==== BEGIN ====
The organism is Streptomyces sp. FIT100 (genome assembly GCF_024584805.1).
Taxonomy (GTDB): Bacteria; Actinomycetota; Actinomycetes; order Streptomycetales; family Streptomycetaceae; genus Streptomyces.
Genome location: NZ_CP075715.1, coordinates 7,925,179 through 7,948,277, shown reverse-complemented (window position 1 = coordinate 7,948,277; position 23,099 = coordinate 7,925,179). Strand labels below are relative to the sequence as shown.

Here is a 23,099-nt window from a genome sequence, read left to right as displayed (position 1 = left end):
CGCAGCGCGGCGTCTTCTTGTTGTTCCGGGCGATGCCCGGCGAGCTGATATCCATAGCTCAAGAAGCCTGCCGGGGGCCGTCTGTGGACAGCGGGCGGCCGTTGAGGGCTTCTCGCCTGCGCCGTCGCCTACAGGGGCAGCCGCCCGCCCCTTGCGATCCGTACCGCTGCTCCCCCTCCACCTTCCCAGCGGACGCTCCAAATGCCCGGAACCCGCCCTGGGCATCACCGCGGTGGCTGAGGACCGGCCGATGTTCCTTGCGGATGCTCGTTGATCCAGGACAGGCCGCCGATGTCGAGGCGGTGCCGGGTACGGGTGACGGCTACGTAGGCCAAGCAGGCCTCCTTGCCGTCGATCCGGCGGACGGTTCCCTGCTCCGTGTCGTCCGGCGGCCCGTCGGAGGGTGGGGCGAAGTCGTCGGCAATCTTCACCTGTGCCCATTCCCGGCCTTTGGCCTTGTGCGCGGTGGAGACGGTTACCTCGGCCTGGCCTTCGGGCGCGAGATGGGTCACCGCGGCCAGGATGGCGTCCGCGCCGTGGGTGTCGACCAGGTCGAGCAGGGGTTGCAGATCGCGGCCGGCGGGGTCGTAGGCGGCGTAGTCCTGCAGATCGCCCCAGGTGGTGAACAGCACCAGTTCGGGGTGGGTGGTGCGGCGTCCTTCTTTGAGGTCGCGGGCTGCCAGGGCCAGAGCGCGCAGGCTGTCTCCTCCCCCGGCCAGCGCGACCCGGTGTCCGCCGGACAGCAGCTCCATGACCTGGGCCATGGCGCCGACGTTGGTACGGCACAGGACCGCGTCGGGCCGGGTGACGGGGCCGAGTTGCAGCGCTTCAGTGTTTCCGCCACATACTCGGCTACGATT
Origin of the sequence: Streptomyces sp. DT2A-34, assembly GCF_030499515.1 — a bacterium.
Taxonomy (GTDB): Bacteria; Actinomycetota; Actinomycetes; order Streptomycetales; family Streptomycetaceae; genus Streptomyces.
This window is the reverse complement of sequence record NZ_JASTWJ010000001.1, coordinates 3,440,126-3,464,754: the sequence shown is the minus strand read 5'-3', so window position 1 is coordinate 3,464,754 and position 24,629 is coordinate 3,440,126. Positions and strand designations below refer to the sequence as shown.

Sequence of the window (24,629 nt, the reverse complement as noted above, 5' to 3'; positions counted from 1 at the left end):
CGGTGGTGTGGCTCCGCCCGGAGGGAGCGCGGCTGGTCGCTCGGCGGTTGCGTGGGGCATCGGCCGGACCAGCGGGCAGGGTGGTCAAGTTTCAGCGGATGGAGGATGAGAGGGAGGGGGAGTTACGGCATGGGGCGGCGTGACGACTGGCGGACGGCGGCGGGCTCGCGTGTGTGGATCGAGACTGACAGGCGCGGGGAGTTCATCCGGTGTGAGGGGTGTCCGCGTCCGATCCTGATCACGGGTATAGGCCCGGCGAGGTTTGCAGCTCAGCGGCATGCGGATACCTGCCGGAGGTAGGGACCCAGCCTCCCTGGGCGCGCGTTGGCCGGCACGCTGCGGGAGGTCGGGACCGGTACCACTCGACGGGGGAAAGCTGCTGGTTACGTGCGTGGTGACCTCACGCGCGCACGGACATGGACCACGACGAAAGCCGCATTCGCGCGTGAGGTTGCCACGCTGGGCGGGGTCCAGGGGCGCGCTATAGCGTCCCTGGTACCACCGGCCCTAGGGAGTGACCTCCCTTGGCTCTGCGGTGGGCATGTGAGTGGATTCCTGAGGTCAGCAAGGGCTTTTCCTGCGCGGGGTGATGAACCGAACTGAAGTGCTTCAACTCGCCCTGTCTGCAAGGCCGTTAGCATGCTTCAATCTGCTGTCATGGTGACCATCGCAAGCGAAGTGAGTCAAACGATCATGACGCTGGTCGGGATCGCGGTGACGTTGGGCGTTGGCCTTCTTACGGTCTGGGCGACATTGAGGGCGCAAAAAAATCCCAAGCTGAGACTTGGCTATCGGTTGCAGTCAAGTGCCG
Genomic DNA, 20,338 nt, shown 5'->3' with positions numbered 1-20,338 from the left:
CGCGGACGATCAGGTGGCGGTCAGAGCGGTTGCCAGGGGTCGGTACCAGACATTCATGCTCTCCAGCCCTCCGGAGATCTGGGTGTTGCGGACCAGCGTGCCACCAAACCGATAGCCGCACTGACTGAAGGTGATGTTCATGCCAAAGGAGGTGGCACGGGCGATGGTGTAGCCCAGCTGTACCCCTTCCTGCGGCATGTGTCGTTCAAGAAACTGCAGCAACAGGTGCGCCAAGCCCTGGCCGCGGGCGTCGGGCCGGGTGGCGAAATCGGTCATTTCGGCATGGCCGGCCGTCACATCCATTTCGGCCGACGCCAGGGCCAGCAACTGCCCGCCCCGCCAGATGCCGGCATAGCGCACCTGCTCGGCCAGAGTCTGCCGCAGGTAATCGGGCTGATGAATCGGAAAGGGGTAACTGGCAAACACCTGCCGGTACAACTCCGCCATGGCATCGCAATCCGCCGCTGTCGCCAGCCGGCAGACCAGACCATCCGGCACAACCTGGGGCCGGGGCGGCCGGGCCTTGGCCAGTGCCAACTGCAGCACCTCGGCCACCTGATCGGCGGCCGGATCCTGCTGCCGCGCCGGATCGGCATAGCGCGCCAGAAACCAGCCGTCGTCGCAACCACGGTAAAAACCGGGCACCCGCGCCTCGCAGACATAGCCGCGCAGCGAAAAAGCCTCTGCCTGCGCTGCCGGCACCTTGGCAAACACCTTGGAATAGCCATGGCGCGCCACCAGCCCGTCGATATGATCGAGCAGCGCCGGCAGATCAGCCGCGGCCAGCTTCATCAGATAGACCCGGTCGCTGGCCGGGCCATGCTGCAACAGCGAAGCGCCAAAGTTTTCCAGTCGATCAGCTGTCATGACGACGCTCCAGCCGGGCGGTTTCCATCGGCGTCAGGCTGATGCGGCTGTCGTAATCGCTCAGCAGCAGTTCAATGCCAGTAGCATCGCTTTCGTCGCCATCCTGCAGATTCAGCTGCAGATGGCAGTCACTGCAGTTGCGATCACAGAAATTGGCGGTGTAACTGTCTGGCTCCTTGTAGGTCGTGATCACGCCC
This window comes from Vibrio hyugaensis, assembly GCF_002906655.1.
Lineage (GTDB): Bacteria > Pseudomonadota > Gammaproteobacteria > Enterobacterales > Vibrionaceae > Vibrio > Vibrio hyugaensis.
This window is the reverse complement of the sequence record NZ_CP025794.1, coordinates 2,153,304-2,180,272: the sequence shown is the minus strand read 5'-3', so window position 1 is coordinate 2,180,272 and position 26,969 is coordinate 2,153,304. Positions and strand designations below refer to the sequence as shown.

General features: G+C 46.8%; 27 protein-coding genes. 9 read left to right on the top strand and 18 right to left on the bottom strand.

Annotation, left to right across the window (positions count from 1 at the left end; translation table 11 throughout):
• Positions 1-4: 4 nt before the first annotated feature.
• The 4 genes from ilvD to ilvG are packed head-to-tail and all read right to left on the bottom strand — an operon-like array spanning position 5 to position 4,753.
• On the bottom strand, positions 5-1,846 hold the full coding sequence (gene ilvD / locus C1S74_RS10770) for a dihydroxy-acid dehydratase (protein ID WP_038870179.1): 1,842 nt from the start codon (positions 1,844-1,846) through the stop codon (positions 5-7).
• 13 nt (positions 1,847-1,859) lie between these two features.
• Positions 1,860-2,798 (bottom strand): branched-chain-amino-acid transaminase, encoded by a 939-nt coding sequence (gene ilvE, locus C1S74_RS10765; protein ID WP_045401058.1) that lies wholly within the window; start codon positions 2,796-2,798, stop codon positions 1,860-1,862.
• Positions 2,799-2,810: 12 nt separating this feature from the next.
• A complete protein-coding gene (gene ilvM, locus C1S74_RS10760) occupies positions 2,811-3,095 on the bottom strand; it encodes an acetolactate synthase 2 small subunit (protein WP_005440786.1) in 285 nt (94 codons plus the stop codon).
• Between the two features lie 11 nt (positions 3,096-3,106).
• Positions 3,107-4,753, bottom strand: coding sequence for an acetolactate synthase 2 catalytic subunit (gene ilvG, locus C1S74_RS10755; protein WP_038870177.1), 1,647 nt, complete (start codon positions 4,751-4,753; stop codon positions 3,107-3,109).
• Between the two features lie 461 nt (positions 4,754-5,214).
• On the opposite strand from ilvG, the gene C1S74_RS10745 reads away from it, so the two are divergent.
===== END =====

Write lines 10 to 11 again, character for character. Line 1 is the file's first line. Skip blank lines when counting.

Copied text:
CGGTGGTGTGGCTCCGCCCGGAGGGAGCGCGGCTGGTCGCTCGGCGGTTGCGTGGGGCATCGGCCGGACCAGCGGGCAGGGTGGTCAAGTTTCAGCGGATGGAGGATGAGAGGGAGGGGGAGTTACGGCATGGGGCGGCGTGACGACTGGCGGACGGCGGCGGGCTCGCGTGTGTGGATCGAGACTGACAGGCGCGGGGAGTTCATCCGGTGTGAGGGGTGTCCGCGTCCGATCCTGATCACGGGTATAGGCCCGGCGAGGTTTGCAGCTCAGCGGCATGCGGATACCTGCCGGAGGTAGGGACCCAGCCTCCCTGGGCGCGCGTTGGCCGGCACGCTGCGGGAGGTCGGGACCGGTACCACTCGACGGGGGAAAGCTGCTGGTTACGTGCGTGGTGACCTCACGCGCGCACGGACATGGACCACGACGAAAGCCGCATTCGCGCGTGAGGTTGCCACGCTGGGCGGGGTCCAGGGGCGCGCTATAGCGTCCCTGGTACCACCGGCCCTAGGGAGTGACCTCCCTTGGCTCTGCGGTGGGCATGTGAGTGGATTCCTGAGGTCAGCAAGGGCTTTTCCTGCGCGGGGTGATGAACCGAACTGAAGTGCTTCAACTCGCCCTGTCTGCAAGGCCGTTAGCATGCTTCAATCTGCTGTCATGGTGACCATCGCAAGCGAAGTGAGTCAAACGATCATGACGCTGGTCGGGATCGCGGTGACGTTGGGCGTTGGCCTTCTTACGGTCTGGGCGACATTGAGGGCGCAAAAAAATCCCAAGCTGAGACTTGGCTATCGGTTGCAGTCAAGTGCCG
Genomic DNA, 20,338 nt, shown 5'->3' with positions numbered 1-20,338 from the left: